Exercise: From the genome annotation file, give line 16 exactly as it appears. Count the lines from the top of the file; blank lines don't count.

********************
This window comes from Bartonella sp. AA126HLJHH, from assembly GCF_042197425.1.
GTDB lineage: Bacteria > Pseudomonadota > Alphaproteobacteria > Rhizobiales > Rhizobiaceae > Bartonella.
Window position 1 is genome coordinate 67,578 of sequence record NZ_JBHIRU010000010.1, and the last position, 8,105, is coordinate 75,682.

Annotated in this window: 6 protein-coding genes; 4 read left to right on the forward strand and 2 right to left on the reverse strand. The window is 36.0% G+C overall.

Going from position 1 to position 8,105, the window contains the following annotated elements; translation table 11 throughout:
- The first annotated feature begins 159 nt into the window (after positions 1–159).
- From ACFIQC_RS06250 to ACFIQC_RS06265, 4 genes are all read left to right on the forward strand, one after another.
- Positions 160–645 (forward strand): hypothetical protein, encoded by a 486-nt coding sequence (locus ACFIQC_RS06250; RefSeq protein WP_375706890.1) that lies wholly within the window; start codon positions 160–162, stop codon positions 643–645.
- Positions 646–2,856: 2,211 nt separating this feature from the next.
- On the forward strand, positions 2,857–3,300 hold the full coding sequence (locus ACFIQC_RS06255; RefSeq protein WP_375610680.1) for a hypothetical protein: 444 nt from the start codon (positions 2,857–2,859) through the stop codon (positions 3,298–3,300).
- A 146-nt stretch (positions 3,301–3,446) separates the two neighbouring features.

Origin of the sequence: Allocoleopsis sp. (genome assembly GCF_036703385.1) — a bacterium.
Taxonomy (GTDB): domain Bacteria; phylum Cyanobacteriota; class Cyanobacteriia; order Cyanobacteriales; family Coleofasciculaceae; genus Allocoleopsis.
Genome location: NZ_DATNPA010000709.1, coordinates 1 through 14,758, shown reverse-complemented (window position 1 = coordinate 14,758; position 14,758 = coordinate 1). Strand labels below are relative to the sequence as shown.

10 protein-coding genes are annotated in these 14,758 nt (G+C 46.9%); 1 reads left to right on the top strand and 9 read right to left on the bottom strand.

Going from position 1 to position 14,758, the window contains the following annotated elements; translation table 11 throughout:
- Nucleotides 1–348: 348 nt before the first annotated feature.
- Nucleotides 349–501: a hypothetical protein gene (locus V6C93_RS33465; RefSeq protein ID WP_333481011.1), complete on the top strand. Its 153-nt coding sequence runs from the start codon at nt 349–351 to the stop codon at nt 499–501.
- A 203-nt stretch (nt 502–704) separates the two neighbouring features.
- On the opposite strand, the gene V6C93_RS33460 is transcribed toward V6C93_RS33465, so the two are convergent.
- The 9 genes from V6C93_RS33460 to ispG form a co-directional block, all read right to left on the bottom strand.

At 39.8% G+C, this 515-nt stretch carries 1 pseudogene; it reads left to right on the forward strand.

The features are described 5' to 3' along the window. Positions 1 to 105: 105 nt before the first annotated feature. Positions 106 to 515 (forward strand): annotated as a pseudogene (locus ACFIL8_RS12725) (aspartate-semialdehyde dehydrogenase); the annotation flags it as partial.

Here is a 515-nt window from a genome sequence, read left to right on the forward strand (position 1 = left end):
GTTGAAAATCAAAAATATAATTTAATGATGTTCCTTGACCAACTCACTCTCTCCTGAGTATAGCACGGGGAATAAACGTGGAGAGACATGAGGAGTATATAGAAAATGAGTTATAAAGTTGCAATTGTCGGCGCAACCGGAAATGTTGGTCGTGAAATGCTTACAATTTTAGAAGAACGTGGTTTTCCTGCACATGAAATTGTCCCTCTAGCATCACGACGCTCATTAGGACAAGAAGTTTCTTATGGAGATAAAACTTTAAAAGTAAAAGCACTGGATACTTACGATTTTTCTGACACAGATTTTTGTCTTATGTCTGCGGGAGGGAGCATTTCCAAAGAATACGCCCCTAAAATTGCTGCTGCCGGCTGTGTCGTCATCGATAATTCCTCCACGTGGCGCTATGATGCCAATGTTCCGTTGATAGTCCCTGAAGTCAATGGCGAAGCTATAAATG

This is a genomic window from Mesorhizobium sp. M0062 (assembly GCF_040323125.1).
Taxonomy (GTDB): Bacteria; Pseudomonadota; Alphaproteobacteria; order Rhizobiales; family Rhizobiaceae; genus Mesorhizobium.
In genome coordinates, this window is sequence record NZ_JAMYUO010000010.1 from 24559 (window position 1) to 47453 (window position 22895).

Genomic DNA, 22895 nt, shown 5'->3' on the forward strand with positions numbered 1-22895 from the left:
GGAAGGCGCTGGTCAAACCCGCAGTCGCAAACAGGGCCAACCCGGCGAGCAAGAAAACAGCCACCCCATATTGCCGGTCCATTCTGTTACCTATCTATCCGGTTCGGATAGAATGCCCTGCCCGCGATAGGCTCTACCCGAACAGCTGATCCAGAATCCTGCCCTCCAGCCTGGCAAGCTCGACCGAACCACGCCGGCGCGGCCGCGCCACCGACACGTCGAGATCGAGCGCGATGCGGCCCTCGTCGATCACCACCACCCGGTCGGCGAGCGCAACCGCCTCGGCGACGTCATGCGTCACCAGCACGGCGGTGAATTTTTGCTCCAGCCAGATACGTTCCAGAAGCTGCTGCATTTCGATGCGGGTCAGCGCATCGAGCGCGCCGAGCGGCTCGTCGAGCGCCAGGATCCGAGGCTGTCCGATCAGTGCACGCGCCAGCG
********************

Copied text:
Going from position 1 to position 14,758, the window contains the following annotated elements; translation table 11 throughout: